The Gereaux Island Lighthouse and Dwelling were built in 1880 to designs by the Department of Marine and Fisheries, under Chief Lighthouse Engineer Joseph Tomlinson. The structure consists of a tower with an attached lightkeeper's residence. The light is no longer operational, but the tower acts as a daymark. The Canadian Coast Guard is the custodian. See FHBRO Building Report 90-190.
Reasons for Designation
The Gereaux Island Lighttower with attached dwelling was designated Recognized as a result of its environmental qualities; its association with the provision of navigational aids on inland waters; and for architectural reasons.
The tower, located on an island along the north-east shore of Georgian Bay, replaces an earlier one constructed by local lumber interests. Built during the post-Confederation expansion of navigational aids, it was intended to meet the needs of regional commercial shipping.
The Gereaux Island Lighttower is one of a small number of square wooden towers with attached residences surviving intact from the nineteenth century. This form of lighthouse was designed for locations remote from settlement, and was intended to house the keeper and his family in reasonable comfort. Heavy timber and braced wood frame construction was employed, since it was sturdy, economical and easy to maintain. The tower exhibits the classical form favoured by nineteenth-century lighthouse designers.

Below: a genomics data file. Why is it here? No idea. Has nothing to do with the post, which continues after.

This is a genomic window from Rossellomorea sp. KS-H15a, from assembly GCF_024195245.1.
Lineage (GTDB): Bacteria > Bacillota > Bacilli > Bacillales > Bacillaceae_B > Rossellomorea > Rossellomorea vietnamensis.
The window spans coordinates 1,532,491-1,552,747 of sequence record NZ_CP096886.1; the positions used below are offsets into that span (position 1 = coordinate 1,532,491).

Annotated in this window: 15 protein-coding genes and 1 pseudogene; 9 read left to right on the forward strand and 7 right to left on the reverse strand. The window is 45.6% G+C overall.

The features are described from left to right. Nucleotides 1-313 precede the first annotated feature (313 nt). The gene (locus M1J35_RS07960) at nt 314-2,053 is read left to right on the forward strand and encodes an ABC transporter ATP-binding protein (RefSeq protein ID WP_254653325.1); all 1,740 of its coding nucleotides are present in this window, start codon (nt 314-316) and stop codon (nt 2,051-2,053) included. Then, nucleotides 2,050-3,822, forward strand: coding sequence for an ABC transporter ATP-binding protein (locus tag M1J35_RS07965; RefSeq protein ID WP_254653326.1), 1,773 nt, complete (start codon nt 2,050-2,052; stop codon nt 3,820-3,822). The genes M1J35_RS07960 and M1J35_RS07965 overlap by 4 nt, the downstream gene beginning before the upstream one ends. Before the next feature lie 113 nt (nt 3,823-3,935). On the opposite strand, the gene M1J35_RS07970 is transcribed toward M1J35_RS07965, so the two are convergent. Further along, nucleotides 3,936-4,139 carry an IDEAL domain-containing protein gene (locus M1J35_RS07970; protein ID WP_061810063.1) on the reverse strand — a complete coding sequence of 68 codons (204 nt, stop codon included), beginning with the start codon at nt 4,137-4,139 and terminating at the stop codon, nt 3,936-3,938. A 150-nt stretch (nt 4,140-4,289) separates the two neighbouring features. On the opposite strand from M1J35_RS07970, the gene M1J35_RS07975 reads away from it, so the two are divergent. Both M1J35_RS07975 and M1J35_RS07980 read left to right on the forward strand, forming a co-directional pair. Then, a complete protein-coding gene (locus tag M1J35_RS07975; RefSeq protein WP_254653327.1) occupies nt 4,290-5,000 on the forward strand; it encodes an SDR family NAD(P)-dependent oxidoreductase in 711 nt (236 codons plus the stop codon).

Character Defining Elements
The heritage character of this structure is defined by its overall massing, classical references and use of materials, and importance in its setting.
The three-storey square tapered tower, surmounted by an octagonal lantern, exhibits the classical tripartite division into base (stone foundation), tapered tower, and capital (lantern platform). The attached gable-roofed dwelling is well integrated with the tower. This unified complex of tower and dwelling should be preserved, as should the overall form and profile.
The regular spacing and vertical alignment of the tower's window openings is associated with the formal character of classical design and should be retained. Windows are currently boarded over, and should be uncovered and repaired as circumstances permit. The exterior has been covered in metal cladding; its
removal would benefit the heritage character.
Some of the original decorative elaboration, such as the classical cornice, has been lost, but the door pediment is retained. All early exterior and interior finishes and fittings should be identified and preserved. Returning the structure to its early appearance based on physical and pictorial evidence would do much to restore the heritage character of this building.
Maintenance work is essential to ensure the structure's longevity. Vegetation should be kept clear of the structure and sheathing, and paint finishes maintained.
The light station is located on Gereaux Island, a small rocky island near Byng Inlet on Georgian Bay. Ancillary structures associated with its operation surround the lighthouse. Some of these are original, but others, such as the tall steel beacon and helicopter pad, are new. The rugged isolated character of the site should be preserved.